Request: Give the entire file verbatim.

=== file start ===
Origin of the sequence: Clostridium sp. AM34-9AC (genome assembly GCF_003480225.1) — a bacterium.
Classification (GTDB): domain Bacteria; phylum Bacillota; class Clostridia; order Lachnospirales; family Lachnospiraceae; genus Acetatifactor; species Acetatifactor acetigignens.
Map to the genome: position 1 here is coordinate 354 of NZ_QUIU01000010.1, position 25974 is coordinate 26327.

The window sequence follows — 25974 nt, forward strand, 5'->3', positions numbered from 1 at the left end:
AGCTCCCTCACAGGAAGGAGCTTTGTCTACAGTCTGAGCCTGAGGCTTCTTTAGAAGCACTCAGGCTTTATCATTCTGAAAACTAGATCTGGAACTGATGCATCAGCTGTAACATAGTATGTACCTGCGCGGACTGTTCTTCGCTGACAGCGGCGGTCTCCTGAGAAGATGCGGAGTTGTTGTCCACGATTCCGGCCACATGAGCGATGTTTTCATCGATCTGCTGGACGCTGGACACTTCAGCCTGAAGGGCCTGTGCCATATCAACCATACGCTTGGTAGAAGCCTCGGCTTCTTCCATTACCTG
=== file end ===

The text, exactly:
Origin of the sequence: Clostridium sp. AM34-9AC (genome assembly GCF_003480225.1) — a bacterium.
Classification (GTDB): domain Bacteria; phylum Bacillota; class Clostridia; order Lachnospirales; family Lachnospiraceae; genus Acetatifactor; species Acetatifactor acetigignens.
Map to the genome: position 1 here is coordinate 354 of NZ_QUIU01000010.1, position 25974 is coordinate 26327.

The window sequence follows — 25974 nt, forward strand, 5'->3', positions numbered from 1 at the left end:
AGCTCCCTCACAGGAAGGAGCTTTGTCTACAGTCTGAGCCTGAGGCTTCTTTAGAAGCACTCAGGCTTTATCATTCTGAAAACTAGATCTGGAACTGATGCATCAGCTGTAACATAGTATGTACCTGCGCGGACTGTTCTTCGCTGACAGCGGCGGTCTCCTGAGAAGATGCGGAGTTGTTGTCCACGATTCCGGCCACATGAGCGATGTTTTCATCGATCTGCTGGACGCTGGACACTTCAGCCTGAAGGGCCTGTGCCATATCAACCATACGCTTGGTAGAAGCCTCGGCTTCTTCCATTACCTG